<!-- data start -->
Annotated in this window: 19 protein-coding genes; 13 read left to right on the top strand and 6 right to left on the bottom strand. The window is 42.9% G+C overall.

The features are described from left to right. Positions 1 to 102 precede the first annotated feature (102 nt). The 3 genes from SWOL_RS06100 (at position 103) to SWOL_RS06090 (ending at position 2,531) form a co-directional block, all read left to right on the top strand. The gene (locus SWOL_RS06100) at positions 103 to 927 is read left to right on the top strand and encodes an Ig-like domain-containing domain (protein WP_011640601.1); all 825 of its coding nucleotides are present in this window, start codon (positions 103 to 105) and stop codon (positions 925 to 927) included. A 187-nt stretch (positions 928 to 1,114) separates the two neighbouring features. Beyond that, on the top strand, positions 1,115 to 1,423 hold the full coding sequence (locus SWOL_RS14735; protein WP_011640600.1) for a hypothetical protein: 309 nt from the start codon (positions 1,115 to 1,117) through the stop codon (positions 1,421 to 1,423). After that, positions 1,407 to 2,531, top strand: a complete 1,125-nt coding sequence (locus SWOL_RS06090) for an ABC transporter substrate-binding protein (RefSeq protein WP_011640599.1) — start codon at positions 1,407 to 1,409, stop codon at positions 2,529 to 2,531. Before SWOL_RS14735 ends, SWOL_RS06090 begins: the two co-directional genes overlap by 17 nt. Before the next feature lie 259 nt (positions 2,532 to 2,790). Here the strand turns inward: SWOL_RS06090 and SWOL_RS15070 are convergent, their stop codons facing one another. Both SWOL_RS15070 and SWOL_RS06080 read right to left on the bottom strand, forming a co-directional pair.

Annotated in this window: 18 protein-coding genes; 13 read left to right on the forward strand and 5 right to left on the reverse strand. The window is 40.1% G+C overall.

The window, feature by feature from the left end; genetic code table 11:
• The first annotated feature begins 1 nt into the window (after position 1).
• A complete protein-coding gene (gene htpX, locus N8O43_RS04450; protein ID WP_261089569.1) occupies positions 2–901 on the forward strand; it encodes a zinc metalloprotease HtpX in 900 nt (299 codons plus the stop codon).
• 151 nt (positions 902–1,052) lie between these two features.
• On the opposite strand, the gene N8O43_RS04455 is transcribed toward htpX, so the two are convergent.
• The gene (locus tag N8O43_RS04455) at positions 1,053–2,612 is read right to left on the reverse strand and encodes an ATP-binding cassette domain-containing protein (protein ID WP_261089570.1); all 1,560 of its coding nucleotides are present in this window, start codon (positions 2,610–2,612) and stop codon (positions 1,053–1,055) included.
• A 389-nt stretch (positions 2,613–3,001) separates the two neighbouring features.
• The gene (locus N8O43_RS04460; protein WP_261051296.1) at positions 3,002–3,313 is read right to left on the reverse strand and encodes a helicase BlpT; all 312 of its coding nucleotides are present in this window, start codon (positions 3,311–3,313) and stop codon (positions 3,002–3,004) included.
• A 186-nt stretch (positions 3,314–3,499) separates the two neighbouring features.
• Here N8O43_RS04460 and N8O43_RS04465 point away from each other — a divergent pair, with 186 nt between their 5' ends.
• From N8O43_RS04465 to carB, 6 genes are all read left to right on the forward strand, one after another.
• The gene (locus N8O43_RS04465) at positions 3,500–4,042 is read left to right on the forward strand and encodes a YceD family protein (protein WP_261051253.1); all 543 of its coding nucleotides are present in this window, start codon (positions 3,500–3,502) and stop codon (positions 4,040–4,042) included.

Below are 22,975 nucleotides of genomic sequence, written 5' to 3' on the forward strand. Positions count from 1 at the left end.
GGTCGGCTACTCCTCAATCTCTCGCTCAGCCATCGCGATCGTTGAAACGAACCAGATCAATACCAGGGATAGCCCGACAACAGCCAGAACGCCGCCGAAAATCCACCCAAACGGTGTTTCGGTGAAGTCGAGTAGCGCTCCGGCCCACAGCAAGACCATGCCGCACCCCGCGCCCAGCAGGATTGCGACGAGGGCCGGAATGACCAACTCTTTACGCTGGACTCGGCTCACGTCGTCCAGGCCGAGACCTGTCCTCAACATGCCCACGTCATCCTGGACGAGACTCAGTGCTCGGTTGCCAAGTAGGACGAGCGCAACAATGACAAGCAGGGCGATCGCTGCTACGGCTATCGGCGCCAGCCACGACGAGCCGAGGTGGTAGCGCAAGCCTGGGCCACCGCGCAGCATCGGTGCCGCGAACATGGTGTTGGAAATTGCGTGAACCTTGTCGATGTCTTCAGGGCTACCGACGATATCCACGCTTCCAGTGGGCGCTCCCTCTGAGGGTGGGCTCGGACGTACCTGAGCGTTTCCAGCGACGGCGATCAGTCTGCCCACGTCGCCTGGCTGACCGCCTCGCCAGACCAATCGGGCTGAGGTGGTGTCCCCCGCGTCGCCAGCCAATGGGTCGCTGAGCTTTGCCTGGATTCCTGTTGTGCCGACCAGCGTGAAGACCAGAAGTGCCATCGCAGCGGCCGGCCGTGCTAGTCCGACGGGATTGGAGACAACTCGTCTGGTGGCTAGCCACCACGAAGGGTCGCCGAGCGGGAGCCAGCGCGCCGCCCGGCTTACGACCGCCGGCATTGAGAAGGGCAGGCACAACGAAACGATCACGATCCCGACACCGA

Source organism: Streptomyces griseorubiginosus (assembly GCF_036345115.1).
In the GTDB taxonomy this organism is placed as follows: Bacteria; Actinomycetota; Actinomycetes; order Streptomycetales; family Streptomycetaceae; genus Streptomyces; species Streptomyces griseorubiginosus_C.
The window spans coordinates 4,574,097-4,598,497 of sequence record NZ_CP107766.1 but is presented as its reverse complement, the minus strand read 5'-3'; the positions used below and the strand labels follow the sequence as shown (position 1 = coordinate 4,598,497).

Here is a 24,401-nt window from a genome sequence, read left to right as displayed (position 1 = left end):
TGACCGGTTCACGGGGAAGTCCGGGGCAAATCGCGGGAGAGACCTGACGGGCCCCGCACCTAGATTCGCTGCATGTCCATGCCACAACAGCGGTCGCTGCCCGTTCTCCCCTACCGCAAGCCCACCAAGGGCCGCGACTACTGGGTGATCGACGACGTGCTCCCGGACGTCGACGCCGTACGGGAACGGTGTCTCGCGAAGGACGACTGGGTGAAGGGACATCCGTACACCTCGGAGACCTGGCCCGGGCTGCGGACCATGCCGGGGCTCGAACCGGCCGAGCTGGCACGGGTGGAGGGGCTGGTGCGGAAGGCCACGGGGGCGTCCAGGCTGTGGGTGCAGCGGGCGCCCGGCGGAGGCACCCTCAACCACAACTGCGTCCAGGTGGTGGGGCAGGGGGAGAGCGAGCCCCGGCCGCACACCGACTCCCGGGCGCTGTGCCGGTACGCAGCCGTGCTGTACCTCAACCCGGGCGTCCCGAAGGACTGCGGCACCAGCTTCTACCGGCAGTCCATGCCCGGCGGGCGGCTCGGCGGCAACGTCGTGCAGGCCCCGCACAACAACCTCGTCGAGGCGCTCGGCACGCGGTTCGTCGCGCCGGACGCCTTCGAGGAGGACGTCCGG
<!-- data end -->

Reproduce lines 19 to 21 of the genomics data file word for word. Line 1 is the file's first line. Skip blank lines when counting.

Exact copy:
In the GTDB taxonomy this organism is placed as follows: Bacteria; Actinomycetota; Actinomycetes; order Streptomycetales; family Streptomycetaceae; genus Streptomyces; species Streptomyces griseorubiginosus_C.
The window spans coordinates 4,574,097-4,598,497 of sequence record NZ_CP107766.1 but is presented as its reverse complement, the minus strand read 5'-3'; the positions used below and the strand labels follow the sequence as shown (position 1 = coordinate 4,598,497).

Here is a 24,401-nt window from a genome sequence, read left to right as displayed (position 1 = left end):